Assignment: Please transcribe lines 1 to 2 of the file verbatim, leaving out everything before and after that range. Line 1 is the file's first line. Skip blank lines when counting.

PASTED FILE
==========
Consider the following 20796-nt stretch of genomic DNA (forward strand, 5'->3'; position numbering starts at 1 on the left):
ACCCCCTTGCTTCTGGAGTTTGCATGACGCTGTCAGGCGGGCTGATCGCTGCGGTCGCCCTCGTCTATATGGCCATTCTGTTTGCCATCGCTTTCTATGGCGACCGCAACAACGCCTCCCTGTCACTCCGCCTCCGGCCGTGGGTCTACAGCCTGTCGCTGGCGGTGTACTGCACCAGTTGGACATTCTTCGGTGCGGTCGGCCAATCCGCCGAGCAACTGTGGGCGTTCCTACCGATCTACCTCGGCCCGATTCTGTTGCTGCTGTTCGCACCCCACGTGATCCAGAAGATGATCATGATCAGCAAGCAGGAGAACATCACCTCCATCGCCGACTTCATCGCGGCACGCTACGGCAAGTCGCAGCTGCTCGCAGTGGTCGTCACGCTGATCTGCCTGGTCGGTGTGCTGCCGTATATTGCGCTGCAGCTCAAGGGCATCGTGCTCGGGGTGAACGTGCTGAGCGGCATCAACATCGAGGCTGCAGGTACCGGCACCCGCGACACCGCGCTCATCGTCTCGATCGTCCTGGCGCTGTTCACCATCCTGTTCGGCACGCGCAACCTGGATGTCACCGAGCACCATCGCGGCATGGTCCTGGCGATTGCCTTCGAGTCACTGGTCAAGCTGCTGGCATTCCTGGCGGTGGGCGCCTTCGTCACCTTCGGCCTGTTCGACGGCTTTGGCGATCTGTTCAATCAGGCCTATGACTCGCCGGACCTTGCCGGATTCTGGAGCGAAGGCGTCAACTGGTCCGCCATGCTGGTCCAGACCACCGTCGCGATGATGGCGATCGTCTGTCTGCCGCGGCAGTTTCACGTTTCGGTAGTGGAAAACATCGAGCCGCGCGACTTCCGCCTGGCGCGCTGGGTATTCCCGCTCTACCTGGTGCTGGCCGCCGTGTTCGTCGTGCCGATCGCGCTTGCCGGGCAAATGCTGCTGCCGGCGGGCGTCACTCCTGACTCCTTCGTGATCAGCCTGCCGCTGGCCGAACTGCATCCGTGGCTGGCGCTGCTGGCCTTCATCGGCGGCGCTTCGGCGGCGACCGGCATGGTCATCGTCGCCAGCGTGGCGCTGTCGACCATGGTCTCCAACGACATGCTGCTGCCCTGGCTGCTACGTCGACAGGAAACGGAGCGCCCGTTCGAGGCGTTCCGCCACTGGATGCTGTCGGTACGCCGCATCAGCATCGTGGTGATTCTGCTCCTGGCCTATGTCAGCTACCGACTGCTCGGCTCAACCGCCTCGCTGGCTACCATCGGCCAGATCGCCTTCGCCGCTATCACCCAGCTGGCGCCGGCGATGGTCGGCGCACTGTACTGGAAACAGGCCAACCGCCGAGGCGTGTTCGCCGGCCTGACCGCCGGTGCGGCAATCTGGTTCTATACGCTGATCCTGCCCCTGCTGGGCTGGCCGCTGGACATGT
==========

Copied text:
Consider the following 20796-nt stretch of genomic DNA (forward strand, 5'->3'; position numbering starts at 1 on the left):
ACCCCCTTGCTTCTGGAGTTTGCATGACGCTGTCAGGCGGGCTGATCGCTGCGGTCGCCCTCGTCTATATGGCCATTCTGTTTGCCATCGCTTTCTATGGCGACCGCAACAACGCCTCCCTGTCACTCCGCCTCCGGCCGTGGGTCTACAGCCTGTCGCTGGCGGTGTACTGCACCAGTTGGACATTCTTCGGTGCGGTCGGCCAATCCGCCGAGCAACTGTGGGCGTTCCTACCGATCTACCTCGGCCCGATTCTGTTGCTGCTGTTCGCACCCCACGTGATCCAGAAGATGATCATGATCAGCAAGCAGGAGAACATCACCTCCATCGCCGACTTCATCGCGGCACGCTACGGCAAGTCGCAGCTGCTCGCAGTGGTCGTCACGCTGATCTGCCTGGTCGGTGTGCTGCCGTATATTGCGCTGCAGCTCAAGGGCATCGTGCTCGGGGTGAACGTGCTGAGCGGCATCAACATCGAGGCTGCAGGTACCGGCACCCGCGACACCGCGCTCATCGTCTCGATCGTCCTGGCGCTGTTCACCATCCTGTTCGGCACGCGCAACCTGGATGTCACCGAGCACCATCGCGGCATGGTCCTGGCGATTGCCTTCGAGTCACTGGTCAAGCTGCTGGCATTCCTGGCGGTGGGCGCCTTCGTCACCTTCGGCCTGTTCGACGGCTTTGGCGATCTGTTCAATCAGGCCTATGACTCGCCGGACCTTGCCGGATTCTGGAGCGAAGGCGTCAACTGGTCCGCCATGCTGGTCCAGACCACCGTCGCGATGATGGCGATCGTCTGTCTGCCGCGGCAGTTTCACGTTTCGGTAGTGGAAAACATCGAGCCGCGCGACTTCCGCCTGGCGCGCTGGGTATTCCCGCTCTACCTGGTGCTGGCCGCCGTGTTCGTCGTGCCGATCGCGCTTGCCGGGCAAATGCTGCTGCCGGCGGGCGTCACTCCTGACTCCTTCGTGATCAGCCTGCCGCTGGCCGAACTGCATCCGTGGCTGGCGCTGCTGGCCTTCATCGGCGGCGCTTCGGCGGCGACCGGCATGGTCATCGTCGCCAGCGTGGCGCTGTCGACCATGGTCTCCAACGACATGCTGCTGCCCTGGCTGCTACGTCGACAGGAAACGGAGCGCCCGTTCGAGGCGTTCCGCCACTGGATGCTGTCGGTACGCCGCATCAGCATCGTGGTGATTCTGCTCCTGGCCTATGTCAGCTACCGACTGCTCGGCTCAACCGCCTCGCTGGCTACCATCGGCCAGATCGCCTTCGCCGCTATCACCCAGCTGGCGCCGGCGATGGTCGGCGCACTGTACTGGAAACAGGCCAACCGCCGAGGCGTGTTCGCCGGCCTGACCGCCGGTGCGGCAATCTGGTTCTATACGCTGATCCTGCCCCTGCTGGGCTGGCCGCTGGACATGT